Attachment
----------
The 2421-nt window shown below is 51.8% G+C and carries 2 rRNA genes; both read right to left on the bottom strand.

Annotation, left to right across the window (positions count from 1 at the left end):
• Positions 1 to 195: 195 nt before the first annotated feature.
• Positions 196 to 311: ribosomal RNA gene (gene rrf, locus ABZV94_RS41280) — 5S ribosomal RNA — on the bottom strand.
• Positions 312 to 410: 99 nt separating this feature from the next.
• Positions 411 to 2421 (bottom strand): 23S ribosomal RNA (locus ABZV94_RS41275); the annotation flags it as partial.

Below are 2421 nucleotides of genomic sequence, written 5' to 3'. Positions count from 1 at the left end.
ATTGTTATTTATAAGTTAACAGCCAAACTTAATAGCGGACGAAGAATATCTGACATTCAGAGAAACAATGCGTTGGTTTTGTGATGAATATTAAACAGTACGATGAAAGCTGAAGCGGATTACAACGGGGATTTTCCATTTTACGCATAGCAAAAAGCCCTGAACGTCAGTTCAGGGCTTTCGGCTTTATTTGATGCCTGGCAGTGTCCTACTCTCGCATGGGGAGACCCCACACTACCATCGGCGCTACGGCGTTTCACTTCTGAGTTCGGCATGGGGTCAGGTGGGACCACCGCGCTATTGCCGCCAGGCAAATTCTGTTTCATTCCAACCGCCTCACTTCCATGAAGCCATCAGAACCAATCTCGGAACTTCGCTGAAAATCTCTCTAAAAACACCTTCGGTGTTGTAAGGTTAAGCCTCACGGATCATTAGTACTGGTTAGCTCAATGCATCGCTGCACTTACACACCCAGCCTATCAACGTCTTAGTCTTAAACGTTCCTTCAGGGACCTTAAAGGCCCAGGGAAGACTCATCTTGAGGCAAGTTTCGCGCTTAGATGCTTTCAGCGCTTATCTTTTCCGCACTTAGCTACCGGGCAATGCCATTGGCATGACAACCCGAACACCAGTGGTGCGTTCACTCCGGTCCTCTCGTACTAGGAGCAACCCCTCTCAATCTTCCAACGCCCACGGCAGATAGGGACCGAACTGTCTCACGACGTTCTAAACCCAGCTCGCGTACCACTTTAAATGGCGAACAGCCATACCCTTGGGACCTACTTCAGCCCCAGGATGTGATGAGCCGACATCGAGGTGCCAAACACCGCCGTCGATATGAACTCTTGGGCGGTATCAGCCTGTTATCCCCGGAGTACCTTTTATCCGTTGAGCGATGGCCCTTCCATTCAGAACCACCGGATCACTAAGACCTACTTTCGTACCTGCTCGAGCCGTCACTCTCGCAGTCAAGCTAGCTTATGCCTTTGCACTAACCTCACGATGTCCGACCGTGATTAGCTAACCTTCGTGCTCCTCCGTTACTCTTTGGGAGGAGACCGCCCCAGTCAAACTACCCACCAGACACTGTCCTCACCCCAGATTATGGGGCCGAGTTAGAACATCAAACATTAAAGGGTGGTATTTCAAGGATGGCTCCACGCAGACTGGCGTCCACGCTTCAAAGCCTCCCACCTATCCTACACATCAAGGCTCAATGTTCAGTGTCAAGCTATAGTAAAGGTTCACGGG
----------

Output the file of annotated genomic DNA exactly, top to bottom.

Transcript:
The 2421-nt window shown below is 51.8% G+C and carries 2 rRNA genes; both read right to left on the bottom strand.

Annotation, left to right across the window (positions count from 1 at the left end):
• Positions 1 to 195: 195 nt before the first annotated feature.
• Positions 196 to 311: ribosomal RNA gene (gene rrf, locus ABZV94_RS41280) — 5S ribosomal RNA — on the bottom strand.
• Positions 312 to 410: 99 nt separating this feature from the next.
• Positions 411 to 2421 (bottom strand): 23S ribosomal RNA (locus ABZV94_RS41275); the annotation flags it as partial.

Below are 2421 nucleotides of genomic sequence, written 5' to 3'. Positions count from 1 at the left end.
ATTGTTATTTATAAGTTAACAGCCAAACTTAATAGCGGACGAAGAATATCTGACATTCAGAGAAACAATGCGTTGGTTTTGTGATGAATATTAAACAGTACGATGAAAGCTGAAGCGGATTACAACGGGGATTTTCCATTTTACGCATAGCAAAAAGCCCTGAACGTCAGTTCAGGGCTTTCGGCTTTATTTGATGCCTGGCAGTGTCCTACTCTCGCATGGGGAGACCCCACACTACCATCGGCGCTACGGCGTTTCACTTCTGAGTTCGGCATGGGGTCAGGTGGGACCACCGCGCTATTGCCGCCAGGCAAATTCTGTTTCATTCCAACCGCCTCACTTCCATGAAGCCATCAGAACCAATCTCGGAACTTCGCTGAAAATCTCTCTAAAAACACCTTCGGTGTTGTAAGGTTAAGCCTCACGGATCATTAGTACTGGTTAGCTCAATGCATCGCTGCACTTACACACCCAGCCTATCAACGTCTTAGTCTTAAACGTTCCTTCAGGGACCTTAAAGGCCCAGGGAAGACTCATCTTGAGGCAAGTTTCGCGCTTAGATGCTTTCAGCGCTTATCTTTTCCGCACTTAGCTACCGGGCAATGCCATTGGCATGACAACCCGAACACCAGTGGTGCGTTCACTCCGGTCCTCTCGTACTAGGAGCAACCCCTCTCAATCTTCCAACGCCCACGGCAGATAGGGACCGAACTGTCTCACGACGTTCTAAACCCAGCTCGCGTACCACTTTAAATGGCGAACAGCCATACCCTTGGGACCTACTTCAGCCCCAGGATGTGATGAGCCGACATCGAGGTGCCAAACACCGCCGTCGATATGAACTCTTGGGCGGTATCAGCCTGTTATCCCCGGAGTACCTTTTATCCGTTGAGCGATGGCCCTTCCATTCAGAACCACCGGATCACTAAGACCTACTTTCGTACCTGCTCGAGCCGTCACTCTCGCAGTCAAGCTAGCTTATGCCTTTGCACTAACCTCACGATGTCCGACCGTGATTAGCTAACCTTCGTGCTCCTCCGTTACTCTTTGGGAGGAGACCGCCCCAGTCAAACTACCCACCAGACACTGTCCTCACCCCAGATTATGGGGCCGAGTTAGAACATCAAACATTAAAGGGTGGTATTTCAAGGATGGCTCCACGCAGACTGGCGTCCACGCTTCAAAGCCTCCCACCTATCCTACACATCAAGGCTCAATGTTCAGTGTCAAGCTATAGTAAAGGTTCACGGG